According to Jaguar Land Rover, a bad Brexit deal will end up eating into the company's profits by as much as £1.2bn annually. This would be in jeopardy should the company be faced with the wrong outcome.
Jaguar Land Rover, which was bought by Tata a decade ago and employs more than 40,000 people in Britain, told the government on Wednesday that it wanted more clarity over the country's future relationship with the European Union before...
On Friday, prime minister Theresa May is to meet her cabinet ministers to decide on a strategy for exiting the European Union and, because of the uncertainty surrounding the process, the meeting's outcome is seen as critical.
JLR chief executive Ralf Speth called on the Government to urgently provide certainty for business including guaranteed tariff-free access and frictionless trade with the EU.
A Brexit arrangement that doesn't ensure full, tariff-free access to the European Union's single market will be highly costly to the United Kingdom's largest auto maker, he said.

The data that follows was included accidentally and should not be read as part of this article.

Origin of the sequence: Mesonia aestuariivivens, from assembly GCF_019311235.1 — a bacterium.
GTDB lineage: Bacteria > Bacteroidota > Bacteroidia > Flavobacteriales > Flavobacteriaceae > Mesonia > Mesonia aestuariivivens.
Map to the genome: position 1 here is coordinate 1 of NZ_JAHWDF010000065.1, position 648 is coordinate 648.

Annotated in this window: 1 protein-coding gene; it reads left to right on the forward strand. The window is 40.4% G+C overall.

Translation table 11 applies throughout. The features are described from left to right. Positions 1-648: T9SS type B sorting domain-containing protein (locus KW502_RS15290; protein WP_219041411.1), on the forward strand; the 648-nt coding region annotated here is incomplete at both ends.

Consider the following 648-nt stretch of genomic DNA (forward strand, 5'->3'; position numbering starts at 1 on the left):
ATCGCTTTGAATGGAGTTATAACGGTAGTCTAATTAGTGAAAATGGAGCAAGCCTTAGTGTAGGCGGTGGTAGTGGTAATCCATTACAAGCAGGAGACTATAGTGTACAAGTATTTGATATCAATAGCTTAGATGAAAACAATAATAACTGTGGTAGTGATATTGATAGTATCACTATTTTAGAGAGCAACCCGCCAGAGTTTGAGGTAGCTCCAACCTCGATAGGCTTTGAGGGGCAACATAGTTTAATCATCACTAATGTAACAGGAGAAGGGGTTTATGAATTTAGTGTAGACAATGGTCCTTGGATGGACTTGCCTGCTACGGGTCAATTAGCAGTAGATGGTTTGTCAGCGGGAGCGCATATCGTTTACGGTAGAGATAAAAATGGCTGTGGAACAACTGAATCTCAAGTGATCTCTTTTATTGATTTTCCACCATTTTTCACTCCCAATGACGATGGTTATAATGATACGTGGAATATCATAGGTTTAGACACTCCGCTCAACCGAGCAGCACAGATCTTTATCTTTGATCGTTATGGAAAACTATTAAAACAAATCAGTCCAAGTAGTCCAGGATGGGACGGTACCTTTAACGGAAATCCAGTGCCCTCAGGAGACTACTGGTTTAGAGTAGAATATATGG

"If we do not have a customs union, there are sectors of manufacturing society in the United Kingdom which risk becoming extinct", said Paul Drechsler, president of the Confederation of British Industry.
After the warning from Speth, Unite trade union general secretary Len McCluskey said the government was indulging "narrow, extremist views" above the future of manufacturing jobs.
In 2017 the company sold 621,000 cars, with 80% of them going to 130 countries.
It also comes less than a month after Jaguar Land Rover, based in the West Midlands, central England, promised to retool its Solihull plant near Birmingham for a new generation of electric cars.
Speth added: "Electrification and connectivity offer significant economic and productivity opportunities - get Brexit wrong and British people, businesses and broader society lose the chance to lead in smart mobility".
At the beginning of the year, JLR said it would cut production at its plant in Halewood, Merseyside, where it builds three of its Range Rover models.
Jaguar Land Rover isn't on board with a "no-deal" Brexit, and they're making plans to leave if that happens (just like Airbus and BMW).
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